This is a still image from Avicii's 2013 video for "You Make Me."
This is the same image from the same video. Notice any difference?
This is what a company named Mirriad calls "native in-video advertising," and under a new deal with Universal Music Group it will be added to videos from certain artists on the label.
Research shows that brands get an 8% lift in awareness and intent to purchase from people who are exposed to them through music videos.
"Plainly stated, music video product placements work," Nielsen said in an April study titled, 'Behind The Music (Video): How Important Are Videos To Artists And Brands."
Here's another scene from Avicii's "You Make Me."
And here's the altered version.
The new deal, between Universal, MIrriad, and advertising giant Havas, covers all music videos made by Universal artists past and present (and likely future). The idea is to leverage the massive popularity of music video streaming to create additional revenue for artists and open a new avenue for advertisers to reach specific audiences.
According to figures released by the Recording Industry Association of America, 7.8 million people now subscribe to a music streaming service. Music streaming revenue — which includes subscriber fees to on-demand services like Pandora as well as SIrius XM satellite radio, and advertising on those platforms along with video sites such as YouTube and Vevo — totaled $859 million for the first half of 2014, a jump of 28%.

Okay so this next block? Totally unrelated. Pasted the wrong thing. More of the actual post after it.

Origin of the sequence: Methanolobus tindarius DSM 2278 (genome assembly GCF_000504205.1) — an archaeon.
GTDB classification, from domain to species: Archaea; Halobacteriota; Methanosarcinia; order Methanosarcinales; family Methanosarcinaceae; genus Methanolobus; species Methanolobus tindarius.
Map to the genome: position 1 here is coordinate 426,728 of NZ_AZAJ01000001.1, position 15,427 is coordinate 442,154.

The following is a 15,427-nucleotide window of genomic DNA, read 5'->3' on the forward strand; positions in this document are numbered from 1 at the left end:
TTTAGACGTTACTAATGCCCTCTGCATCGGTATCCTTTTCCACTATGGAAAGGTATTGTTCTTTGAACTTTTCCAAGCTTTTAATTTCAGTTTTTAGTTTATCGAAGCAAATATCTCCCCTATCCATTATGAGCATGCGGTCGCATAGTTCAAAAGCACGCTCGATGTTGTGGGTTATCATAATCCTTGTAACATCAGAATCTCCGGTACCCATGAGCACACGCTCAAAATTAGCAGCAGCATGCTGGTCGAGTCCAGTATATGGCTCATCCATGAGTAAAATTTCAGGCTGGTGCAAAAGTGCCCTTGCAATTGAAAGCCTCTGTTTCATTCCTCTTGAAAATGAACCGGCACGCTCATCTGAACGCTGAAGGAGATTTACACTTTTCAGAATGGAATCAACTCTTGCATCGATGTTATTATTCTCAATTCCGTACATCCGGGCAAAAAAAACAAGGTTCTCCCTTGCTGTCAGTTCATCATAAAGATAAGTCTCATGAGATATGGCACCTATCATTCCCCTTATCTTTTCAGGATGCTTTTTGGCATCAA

Streaming accounted for 27% of the music industry's $3.2 billion in retail sales through June, according to RIAA data. That's $3.2 billion for the entire music industry. Over the last decade, music industry revenue has declined by more than a third, from almost $12 billion in 2003 to just over $7 billion last year. Total industry revenue is on track for another annual decline in 2014 based on figures for the year's first half.
Music videos are among the web's most popular content, and have consistently ranked as a top category on YouTube and other video streaming services — of the 118 billion total streams analyzed in a 2014 report by the music industry's global trade group, IFPI, 57.1 billion, or just less than half, were from music videos. Avicii's "You Make Me" video, for instance, has more than 45 million views on Vevo. The video for "Rocketeer," from Far East Movement, another Universal act participating in the deal, has more than 47 million views on Vevo.
Labels and artists for years have been scrambling to find ways to plug the leaks in their lost revenue. Corporate sponsorship in music videos is as old as music videos, from product placement to commercial tie-ins to pre-roll ads and everything in between.
Usually, these deals are done at the artist and individual brand level. This represents the first comprehensive, label-wide deal done in conjunction with a global advertising agency.
Lucian Grainge, Univerisal's CEO, said the deal allows artists "additional opportunities to generate revenue from their music videos."
Campaigns must be approved by the artist, label, and brand. And only videos from artists who have agreed to participate in the deal will be considered for a campaign. In addition to Avicii and Far East Movement, a Universal representative said American Authors, Vanessa Carlton and several dozen others have already signed on. Havas's clients include fashion house LVMH, Coke, and LG, among others.
For now, campaigns will only run on videos hosted on the Vevo website and mobile app (Vevo is co-owned by Universal). It will roll out to YouTube and other video platforms over time.
Not everyone is a fan of Mirriad's technology.
Stephen Colbert took the company on in a segment, ripping apart the idea of retroactive product placement even though "they could soon be inserting advertisements into my old shows."